The same is true of DAOs. Indeed, the error would only seem to be compounded; the inherent inequalities and asymmetries of financial capitalism will not melt away. If the agency explanation for the nature of the corporation, and the business firm more generally, is not compelling, and if we are concerned with at best partially consensual social relations, we must look elsewhere. To ground our theory of DAOs, we must start with a broader set of questions, including the nature of commercial institutions, how they should be regulated, what rights they should have, what relationship they should bear to the state, and what justifies their internal power and governance structures. A rigorous theory of the firm would accept that the corporation’s legal personality is derived from state corporation law, with a strong admixture of tradition that recognizes and enforces a trust-like relationship between the board, the company, and its shareholders. “The state—better, the social—stands at the beginning of corporate life, and, as we shall see, makes its interactions plausible.”100 Fiduciary concepts, in particular, represent the law’s response to the agency costs problem, but have been neglected in the economics literature.

These questions are hardly new. Some years before Coase’s seminal contribution, A.A. Berle and Gardiner Means published a study of business corporations and property rights focussed on the separation of ownership (shareholders) and control (managers), emphasising the transformation of company shares into fungible objects of property rights traded on impersonal secondary markets, which allowed insiders to direct the corporation in their own interest.101 This attenuated the justification of corporate actions in private property rights, and opened space for progressive arguments about corporate governance in the New Deal era that became the foundation of modern “corporate governance.”102 Berle and Means observed that the corporation was a means to aggregate the wealth of vast numbers of individuals and channel it in a “unified direction”; “[t]he power attendant upon such concentration,” they observed, “has brought forth princes of industry, whose position in the community [was] yet to be defined.”103

The rise of the modern corporation has brought a concentration of economic power which can compete on equal terms with the modern state—economic power versus political power, each strong in its own field. The state seeks in some aspects to regulate the corporation, while the corporation, steadily becoming more powerful, makes every effort to avoid such regulation.104

The notion that code can be used to avoid law thus appears as a new chapter in a longer history. Hobbes compared “lesser Commonwealths” to parasites.105 Westbrook asks: “As between a political organization of society and an economic organization of society which will be the dominant form?”106 We should ask: “What role do DAOs play in the struggle?” In my view, we should not hope too hard for a workforce of independent contractors employed by bodies without organs, whose members are loosely dispersed across the globe. Continuing the trend towards casualisation and shifting more of the burden of economic risk onto workers and the state, this might end up as something more like an “autonomous personification of industrial capital” than a “bazaar” of equal, independent traders.107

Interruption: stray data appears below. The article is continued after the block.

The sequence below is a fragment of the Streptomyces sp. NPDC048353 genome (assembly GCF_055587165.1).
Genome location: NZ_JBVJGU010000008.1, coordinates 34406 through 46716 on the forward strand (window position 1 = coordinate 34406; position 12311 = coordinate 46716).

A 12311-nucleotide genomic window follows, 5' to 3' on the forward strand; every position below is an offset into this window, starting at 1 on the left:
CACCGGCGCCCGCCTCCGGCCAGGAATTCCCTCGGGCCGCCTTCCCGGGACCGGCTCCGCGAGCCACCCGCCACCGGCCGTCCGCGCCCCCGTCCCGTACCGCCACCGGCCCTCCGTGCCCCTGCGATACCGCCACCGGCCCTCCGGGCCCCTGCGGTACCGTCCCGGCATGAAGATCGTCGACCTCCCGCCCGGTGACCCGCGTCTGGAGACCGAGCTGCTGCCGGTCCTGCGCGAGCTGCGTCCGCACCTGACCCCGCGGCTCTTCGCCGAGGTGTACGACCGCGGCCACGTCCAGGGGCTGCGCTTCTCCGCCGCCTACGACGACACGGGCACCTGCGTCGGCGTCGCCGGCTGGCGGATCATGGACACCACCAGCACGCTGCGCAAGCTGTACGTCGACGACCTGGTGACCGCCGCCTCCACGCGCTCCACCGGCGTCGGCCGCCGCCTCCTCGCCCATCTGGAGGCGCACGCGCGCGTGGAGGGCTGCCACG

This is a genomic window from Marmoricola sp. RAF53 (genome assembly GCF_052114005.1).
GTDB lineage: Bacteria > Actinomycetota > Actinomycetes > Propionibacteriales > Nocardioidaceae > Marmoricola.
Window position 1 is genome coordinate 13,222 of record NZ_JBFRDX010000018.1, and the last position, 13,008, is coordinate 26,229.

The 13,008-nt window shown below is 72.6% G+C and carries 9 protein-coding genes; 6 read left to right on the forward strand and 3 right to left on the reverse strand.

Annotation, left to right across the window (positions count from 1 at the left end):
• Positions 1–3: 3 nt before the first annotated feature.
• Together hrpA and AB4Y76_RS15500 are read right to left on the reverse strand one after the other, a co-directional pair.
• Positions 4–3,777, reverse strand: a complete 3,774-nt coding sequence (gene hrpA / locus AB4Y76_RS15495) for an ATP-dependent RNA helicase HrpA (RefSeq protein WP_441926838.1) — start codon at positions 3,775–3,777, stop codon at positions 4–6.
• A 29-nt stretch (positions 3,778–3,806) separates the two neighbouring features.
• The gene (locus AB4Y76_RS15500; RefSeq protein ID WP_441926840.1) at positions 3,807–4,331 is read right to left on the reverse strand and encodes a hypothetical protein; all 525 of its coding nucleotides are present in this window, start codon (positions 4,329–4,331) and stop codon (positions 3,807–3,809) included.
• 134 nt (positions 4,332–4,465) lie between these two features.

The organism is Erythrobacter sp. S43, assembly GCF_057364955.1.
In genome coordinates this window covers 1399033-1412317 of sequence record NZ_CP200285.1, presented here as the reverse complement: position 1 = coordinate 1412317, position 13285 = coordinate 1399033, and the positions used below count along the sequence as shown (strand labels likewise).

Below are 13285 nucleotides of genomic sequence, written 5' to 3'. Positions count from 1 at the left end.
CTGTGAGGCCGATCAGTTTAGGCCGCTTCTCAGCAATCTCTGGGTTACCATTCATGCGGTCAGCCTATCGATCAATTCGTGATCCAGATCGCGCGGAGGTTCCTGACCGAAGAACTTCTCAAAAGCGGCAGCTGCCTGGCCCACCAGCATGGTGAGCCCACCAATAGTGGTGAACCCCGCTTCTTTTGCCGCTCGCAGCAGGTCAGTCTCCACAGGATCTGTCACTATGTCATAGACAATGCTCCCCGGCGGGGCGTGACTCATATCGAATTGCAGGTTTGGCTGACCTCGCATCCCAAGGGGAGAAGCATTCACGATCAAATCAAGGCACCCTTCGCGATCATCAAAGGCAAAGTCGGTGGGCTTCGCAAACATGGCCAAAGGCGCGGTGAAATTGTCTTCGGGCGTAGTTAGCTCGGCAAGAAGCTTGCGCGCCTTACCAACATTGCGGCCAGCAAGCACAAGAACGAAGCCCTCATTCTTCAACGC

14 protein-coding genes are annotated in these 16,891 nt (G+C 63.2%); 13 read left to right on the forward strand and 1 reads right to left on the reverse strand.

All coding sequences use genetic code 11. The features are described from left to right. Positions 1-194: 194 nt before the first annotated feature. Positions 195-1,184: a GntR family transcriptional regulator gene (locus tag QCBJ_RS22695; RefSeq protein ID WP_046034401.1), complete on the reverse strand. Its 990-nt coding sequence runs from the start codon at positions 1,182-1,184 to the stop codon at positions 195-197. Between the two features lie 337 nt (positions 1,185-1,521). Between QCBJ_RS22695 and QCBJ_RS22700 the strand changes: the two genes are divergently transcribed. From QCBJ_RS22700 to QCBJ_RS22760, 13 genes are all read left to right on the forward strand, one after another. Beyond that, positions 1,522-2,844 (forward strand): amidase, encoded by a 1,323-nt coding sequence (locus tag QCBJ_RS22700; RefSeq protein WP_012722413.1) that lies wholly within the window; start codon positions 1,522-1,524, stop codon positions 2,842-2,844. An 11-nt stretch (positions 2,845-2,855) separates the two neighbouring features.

We often focus on the micro-transactional aspects of new financial technology, without recognising its systemic implications. Yet the affordances of “Fintech” threaten, in important ways, to undermine the tenets of the New Deal established in the 1930s, with which the modern doctrines of corporate law (and the law of corporate governance) are bound up.108 In the 1930s, the scope of the business enterprise was critical to issues like labour unionisation, workplace accident insurance, and social insurance schemes.109 These issues are, again, all topical in the age of automation and casualisation, and it is perhaps no accident that the “blockchain revolution” started in response to financial crisis.110 To the extent that DAOs present a new way of organising business associations, they hold the potential to unsettle long-standing assumptions about the organisation of the productive and financial economy, and will likely follow existing trends in this direction.


This Article has surveyed approaches to the study of DAOs and stressed the importance of grounding analyses in traditional legal categories. I have not argued conclusively for the recognition or non-recognition of DAOs as corporations. While I think DAOs could be given legal personality on “legal-technical” grounds, and while the recognition of DAOs as legal persons could follow logically from arguments about their agentive functionalities, the decision whether they should be also implicates a number of “legal-political” arguments that need to be interrogated. There are, I think, good reasons for resisting the notion that DAOs should be treated by any legal system as legal persons. However, we should take the possibility seriously, because legal personality might also be a vector for regulation and might be preferable to allowing efficacious quasi-corporate entities to operate de facto outside the legal system. This could provide a response to the rise of software-encoded rules that some innovators envisage as a partial or wholesale displacement of state law. In other words, a degree of concession to the realities of the market might be the price legal systems pay to bring these new entities into their regulatory universe. In any event, DAOs will be one arena in which a larger set of concerns and interests compete.


No comments here